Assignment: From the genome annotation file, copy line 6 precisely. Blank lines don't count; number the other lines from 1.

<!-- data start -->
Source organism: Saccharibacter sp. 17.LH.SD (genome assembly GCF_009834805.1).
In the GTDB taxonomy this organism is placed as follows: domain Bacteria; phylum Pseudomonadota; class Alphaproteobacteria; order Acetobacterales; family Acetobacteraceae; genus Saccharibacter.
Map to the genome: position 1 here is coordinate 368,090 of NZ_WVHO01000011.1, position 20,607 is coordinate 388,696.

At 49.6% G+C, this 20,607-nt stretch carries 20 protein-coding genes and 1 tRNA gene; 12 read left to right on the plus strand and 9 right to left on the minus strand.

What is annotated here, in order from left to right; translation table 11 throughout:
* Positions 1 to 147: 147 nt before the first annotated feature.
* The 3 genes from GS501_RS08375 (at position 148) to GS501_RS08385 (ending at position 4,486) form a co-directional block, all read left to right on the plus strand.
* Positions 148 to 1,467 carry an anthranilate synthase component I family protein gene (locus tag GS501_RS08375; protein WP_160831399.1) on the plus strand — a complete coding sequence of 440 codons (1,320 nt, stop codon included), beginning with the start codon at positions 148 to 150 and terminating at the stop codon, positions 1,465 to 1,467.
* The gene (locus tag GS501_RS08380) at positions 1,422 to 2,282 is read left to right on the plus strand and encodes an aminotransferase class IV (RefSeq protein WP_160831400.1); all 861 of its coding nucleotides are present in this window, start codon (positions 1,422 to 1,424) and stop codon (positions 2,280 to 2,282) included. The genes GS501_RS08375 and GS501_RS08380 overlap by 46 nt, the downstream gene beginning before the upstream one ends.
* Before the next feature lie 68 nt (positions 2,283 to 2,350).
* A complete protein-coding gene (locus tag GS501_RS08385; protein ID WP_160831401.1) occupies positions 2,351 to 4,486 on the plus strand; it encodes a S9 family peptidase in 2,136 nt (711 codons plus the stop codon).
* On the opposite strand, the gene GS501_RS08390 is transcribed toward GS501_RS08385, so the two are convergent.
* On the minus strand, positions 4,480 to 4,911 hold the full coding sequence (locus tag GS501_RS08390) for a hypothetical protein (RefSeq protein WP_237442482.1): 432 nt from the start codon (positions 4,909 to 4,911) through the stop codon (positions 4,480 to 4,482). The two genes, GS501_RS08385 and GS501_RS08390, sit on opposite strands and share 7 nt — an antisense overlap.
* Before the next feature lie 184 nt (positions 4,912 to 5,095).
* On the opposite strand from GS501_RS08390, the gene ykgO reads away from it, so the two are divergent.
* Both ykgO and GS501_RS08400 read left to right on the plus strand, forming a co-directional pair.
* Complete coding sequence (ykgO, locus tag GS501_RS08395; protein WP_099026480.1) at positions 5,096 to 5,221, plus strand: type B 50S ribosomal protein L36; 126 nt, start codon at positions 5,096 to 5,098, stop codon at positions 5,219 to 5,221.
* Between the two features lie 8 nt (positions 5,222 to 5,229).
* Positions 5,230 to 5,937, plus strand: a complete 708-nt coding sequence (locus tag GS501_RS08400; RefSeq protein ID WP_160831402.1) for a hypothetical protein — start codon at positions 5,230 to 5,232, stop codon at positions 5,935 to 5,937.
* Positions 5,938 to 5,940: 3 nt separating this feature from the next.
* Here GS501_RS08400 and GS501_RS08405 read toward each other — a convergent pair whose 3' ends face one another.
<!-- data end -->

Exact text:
* Positions 1 to 147: 147 nt before the first annotated feature.